Background and Purpose: The purpose of this study was to test the psychometric properties of the Osteoporosis Knowledge Test (OKT) revised to incorporate recent evidence-based recommendations for bone health. Methods: The revised OKT was tested with 866 participants (mean age = 62.8 years ± 8.5 years) in an online bone health study. Results: Based on Rasch analysis, there was evidence of internal consistency with an item separation index of 12.68 and a reliability score of .98. The person separation index was 2.06 with a reliability score of .81. The INFIT and OUTFIT mean-square statistics for items on both subscales all demonstrated good fit ranging from 0.71 to 1.40, except for 2 items that had low OUTFIT statistics. Conclusions: The revised OKT provides sufficient reliability and construct validity.
- Go to article: Reliability and Validity of the Knowledge of Person-Centered Behavioral Approaches for BPSD Test
Background and Purpose
The purpose of this study was to test the reliability and validity of the Knowledge of Person-Centered Behavioral Approaches for BPSD based on a Rasch analysis.
This study used baseline data from the Implementation of the Evidence Integration Triangle for Behavioral and Psychological Symptoms of Dementia (EIT-4-BPSD) clinical trial.
A total 1,071 nurses completed the test. There was evidence of reliability (alpha coefficient of .99), construct validity with INFIT and OUTFIT statistics in the .6 to 1.4 range, and hypothesis testing with a significant correlation between the Knowledge of Person-Centered Behavioral Approaches for BPSD and positive care interactions.
Future use of the measure should include more challenging items to differentiate those very high in knowledge of person-centered behavioral approaches for BPSD.
- Go to article: Evaluation of the Caregiver Preparedness Scale in African American and White Caregivers of Persons With Dementia During Post-Hospitalization Transition
Evaluation of the Caregiver Preparedness Scale in African American and White Caregivers of Persons With Dementia During Post-Hospitalization Transition
Background and Purpose
The Preparedness for Caregiving Scale (PCS) is a widely used instrument to measure caregiver preparedness. The purpose was to evaluate the PCS in African American and White caregivers of patients with dementia upon discharge from the hospital.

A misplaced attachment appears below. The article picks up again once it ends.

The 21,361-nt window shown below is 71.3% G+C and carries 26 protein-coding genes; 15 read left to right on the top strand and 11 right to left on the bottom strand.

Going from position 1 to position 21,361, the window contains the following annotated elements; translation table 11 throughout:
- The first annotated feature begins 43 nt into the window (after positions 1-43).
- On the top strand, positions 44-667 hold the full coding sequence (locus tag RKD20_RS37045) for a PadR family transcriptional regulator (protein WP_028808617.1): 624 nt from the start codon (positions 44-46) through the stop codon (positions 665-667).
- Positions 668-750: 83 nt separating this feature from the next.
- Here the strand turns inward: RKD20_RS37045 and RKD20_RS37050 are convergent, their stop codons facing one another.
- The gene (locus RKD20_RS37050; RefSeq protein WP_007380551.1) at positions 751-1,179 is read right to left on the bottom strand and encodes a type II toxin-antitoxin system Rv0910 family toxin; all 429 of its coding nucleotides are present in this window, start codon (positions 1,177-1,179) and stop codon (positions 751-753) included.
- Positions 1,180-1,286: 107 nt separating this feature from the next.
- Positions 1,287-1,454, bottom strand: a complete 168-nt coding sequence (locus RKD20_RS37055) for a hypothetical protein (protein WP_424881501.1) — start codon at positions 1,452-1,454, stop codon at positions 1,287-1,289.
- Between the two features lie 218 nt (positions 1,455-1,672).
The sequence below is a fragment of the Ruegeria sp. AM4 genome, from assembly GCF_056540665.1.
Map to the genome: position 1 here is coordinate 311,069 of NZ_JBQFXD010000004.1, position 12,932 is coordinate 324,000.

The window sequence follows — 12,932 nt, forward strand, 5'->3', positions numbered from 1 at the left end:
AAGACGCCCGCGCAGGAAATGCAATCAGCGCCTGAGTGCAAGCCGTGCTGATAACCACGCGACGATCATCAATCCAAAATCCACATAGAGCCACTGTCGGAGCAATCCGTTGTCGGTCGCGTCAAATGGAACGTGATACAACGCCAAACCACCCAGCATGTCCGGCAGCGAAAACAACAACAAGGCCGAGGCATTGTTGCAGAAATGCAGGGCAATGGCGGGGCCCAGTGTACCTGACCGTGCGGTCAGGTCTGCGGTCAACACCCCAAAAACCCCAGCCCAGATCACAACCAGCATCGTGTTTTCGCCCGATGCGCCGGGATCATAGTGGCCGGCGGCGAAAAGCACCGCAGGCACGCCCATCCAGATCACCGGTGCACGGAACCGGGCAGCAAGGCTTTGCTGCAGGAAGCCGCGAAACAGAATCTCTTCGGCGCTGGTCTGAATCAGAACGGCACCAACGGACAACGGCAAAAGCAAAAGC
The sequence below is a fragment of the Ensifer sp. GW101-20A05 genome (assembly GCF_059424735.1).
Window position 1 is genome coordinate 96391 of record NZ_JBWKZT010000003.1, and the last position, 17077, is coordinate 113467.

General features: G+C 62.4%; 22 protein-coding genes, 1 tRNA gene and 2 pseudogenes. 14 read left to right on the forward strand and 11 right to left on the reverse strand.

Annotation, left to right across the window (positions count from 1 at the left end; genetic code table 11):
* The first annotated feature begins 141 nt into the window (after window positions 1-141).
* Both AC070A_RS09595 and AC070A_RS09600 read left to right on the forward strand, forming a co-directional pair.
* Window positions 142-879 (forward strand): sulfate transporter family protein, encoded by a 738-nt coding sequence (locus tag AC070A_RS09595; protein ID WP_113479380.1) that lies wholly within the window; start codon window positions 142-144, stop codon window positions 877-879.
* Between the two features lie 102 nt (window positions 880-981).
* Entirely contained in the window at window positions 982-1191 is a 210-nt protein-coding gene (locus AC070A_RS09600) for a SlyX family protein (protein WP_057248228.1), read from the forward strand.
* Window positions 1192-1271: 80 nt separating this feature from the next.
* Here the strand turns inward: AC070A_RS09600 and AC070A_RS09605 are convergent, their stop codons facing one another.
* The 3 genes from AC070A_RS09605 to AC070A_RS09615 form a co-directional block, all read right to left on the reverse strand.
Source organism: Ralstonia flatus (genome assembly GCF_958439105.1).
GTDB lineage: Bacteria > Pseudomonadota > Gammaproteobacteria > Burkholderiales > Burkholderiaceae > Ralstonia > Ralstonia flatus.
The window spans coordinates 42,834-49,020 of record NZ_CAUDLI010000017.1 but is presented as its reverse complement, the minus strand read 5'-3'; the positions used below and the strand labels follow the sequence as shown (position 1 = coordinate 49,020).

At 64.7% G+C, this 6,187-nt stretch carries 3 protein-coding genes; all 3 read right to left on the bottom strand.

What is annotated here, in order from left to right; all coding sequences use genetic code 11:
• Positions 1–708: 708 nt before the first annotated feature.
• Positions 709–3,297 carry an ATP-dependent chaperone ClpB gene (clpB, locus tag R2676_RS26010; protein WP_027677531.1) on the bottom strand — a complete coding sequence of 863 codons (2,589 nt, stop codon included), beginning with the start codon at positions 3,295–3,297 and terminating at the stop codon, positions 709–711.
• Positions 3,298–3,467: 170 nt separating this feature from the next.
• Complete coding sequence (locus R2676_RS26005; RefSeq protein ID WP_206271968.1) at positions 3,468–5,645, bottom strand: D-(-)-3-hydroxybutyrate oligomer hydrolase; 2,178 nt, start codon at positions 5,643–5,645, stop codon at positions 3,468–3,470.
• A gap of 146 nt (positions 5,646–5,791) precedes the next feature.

Factor structure, measurement invariance, and predictive validity of the PCS were assessed in a sample of 292 family caregivers/patient dyads.
One-factor structure of the PCS and measurement invariance by race was fully supported. Predicative validity revealed significant association between the PCS and anxiety (β = −.41, t = −7.61(287), p < .001), depression (β = −.44, t = −8.39(287), p < .001), and strain (β = −.48, t = −9.29(287), p < .001).
The PCS is a valid and meaningful tool to measure preparedness in African American and White family caregivers of persons with dementia during post-hospitalization transition.
Background and Purpose: The purpose of this pilot study was to test the reliability and validity of the MotionWatch 8 with older adults. Methods: Participants wore the MotionWatch 8 for 3 days, completed a diary of activities and the Borg Rating of Perceived Exertion (RPE) scale. Results: Evidence of reliability and validity was supported because there was no difference in daily level of activity and that recorded physical activity matched the activity counts. There was a significant difference in Borg RPE scale scores between the sedentary group (Borg RPE scale = 8.6, SD = 3.0) and those with some level of activity (Borg RPE scale = 9.9, SD = 2.3; F = 5.72, p = .02). Conclusion: The findings provide preliminary support for the reliability and validity of the MotionWatch 8 when used with older adults.
- Go to article: Reliability and Validity of the Self-Efficacy for Exercise and Outcome Expectations for Exercise Scales with Minority Older Adults
Reliability and Validity of the Self-Efficacy for Exercise and Outcome Expectations for Exercise Scales with Minority Older Adults
Older African Americans and Latinos tend to exercise less than older Whites and are more likely to have chronic diseases that could benefit from exercise. Measurement of self-efficacy of exercise and exercise outcome expectations in this older population is required if exercise is to be monitored carefully and enhanced in this population. The purpose of this study was to test the reliability and validity of the Self-Efficacy for Exercise Scale (SEE) and Outcome Expectations for Exercise Scale (OEE) in a sample of African American and Latino older adults. A total of 166 individuals, 32 males (19%) and 134 females (81%) with an average age of 72.8 ± 8.4 years participated in the study. The SEE and OEE scales were completed using face-to-face interviews. There was evidence of internal consistency for both scales with alphas of .89 and .90 for the SEE scale and .72 and .88 for the OEE scale. There was some evidence of validity for both scales based on confirmatory factor analysis and hypothesis testing, because factor loadings were greater than .50 in all but two items in the OEE, and there were significant relationships between self-efficacy and outcome expectations and exercise behavior at all testing time-points. The measurement models showed a fair fit of the data to the models. The study provided some evidence for the reliability and validity of the SEE and OEE when used with minority older adults, and it provides some guidelines for future scale revisions and use.